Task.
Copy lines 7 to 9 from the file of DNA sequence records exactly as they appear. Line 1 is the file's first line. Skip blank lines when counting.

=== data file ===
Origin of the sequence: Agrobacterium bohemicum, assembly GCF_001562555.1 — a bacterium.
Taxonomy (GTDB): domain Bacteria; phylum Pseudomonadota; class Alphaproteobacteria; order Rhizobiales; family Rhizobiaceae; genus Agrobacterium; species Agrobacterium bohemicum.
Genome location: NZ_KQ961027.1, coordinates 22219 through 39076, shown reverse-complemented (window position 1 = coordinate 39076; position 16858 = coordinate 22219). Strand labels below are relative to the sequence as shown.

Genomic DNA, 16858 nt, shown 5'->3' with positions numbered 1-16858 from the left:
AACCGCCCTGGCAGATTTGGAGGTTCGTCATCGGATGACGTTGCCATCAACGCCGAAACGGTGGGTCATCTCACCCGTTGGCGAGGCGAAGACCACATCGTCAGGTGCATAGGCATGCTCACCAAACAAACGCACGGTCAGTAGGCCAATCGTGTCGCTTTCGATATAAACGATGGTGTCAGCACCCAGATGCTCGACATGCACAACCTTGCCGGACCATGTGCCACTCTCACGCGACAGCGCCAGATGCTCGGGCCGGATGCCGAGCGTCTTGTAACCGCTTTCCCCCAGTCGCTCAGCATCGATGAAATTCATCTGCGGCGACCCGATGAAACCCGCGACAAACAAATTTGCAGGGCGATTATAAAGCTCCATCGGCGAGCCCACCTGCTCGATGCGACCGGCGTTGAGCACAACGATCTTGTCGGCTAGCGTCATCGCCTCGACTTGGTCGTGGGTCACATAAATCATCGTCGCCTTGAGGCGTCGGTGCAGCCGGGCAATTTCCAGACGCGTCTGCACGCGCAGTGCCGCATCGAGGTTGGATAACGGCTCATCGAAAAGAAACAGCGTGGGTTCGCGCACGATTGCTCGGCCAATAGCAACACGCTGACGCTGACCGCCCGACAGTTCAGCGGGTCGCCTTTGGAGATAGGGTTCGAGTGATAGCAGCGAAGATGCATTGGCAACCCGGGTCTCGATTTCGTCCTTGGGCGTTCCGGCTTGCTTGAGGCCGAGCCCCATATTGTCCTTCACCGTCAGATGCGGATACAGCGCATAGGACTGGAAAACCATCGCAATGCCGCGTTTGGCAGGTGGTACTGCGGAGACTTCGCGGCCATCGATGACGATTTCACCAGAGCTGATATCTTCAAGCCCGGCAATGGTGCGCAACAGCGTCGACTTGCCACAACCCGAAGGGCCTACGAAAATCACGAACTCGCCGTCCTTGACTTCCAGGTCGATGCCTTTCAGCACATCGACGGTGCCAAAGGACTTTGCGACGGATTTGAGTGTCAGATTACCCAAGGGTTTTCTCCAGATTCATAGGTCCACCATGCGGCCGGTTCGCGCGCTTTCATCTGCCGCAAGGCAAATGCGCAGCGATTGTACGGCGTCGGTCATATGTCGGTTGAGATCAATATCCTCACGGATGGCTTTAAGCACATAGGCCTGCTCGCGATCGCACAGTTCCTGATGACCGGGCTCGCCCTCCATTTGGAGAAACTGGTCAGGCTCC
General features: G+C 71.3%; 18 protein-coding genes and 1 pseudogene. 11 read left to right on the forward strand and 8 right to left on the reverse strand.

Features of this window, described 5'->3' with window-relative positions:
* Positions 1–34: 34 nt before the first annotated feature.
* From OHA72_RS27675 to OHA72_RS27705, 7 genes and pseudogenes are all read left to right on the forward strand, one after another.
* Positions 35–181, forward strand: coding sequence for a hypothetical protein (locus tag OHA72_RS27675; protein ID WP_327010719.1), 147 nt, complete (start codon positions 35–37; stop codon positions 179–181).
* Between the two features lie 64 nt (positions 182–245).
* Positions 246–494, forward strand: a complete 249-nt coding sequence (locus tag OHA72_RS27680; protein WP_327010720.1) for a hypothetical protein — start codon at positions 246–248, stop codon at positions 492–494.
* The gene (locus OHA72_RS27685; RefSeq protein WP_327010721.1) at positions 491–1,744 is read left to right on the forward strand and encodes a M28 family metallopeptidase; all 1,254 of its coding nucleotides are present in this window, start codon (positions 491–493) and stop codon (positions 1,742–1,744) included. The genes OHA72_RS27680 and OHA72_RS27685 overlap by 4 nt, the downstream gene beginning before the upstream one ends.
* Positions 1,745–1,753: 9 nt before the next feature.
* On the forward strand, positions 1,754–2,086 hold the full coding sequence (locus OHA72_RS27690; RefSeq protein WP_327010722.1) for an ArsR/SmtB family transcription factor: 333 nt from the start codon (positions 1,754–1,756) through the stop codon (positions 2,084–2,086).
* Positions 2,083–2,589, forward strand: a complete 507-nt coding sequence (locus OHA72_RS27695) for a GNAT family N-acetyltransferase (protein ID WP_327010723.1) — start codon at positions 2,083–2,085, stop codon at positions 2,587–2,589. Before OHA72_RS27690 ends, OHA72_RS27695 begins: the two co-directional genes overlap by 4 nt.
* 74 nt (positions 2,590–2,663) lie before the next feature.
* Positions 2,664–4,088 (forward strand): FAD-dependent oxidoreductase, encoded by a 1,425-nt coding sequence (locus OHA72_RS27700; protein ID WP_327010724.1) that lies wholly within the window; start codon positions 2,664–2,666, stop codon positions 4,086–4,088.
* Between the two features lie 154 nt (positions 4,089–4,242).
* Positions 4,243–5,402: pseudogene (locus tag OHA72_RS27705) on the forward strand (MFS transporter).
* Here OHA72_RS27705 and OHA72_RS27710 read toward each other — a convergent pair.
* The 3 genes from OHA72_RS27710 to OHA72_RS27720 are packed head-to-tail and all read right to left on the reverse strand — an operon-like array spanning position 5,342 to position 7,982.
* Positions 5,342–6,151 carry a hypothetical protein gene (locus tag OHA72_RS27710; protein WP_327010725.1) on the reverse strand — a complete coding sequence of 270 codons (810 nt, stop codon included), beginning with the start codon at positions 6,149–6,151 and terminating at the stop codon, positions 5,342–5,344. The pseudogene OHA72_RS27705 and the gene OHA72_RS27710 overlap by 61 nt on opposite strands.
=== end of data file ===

Features of this window, described 5'->3' with window-relative positions:
* Positions 1–34: 34 nt before the first annotated feature.
* From OHA72_RS27675 to OHA72_RS27705, 7 genes and pseudogenes are all read left to right on the forward strand, one after another.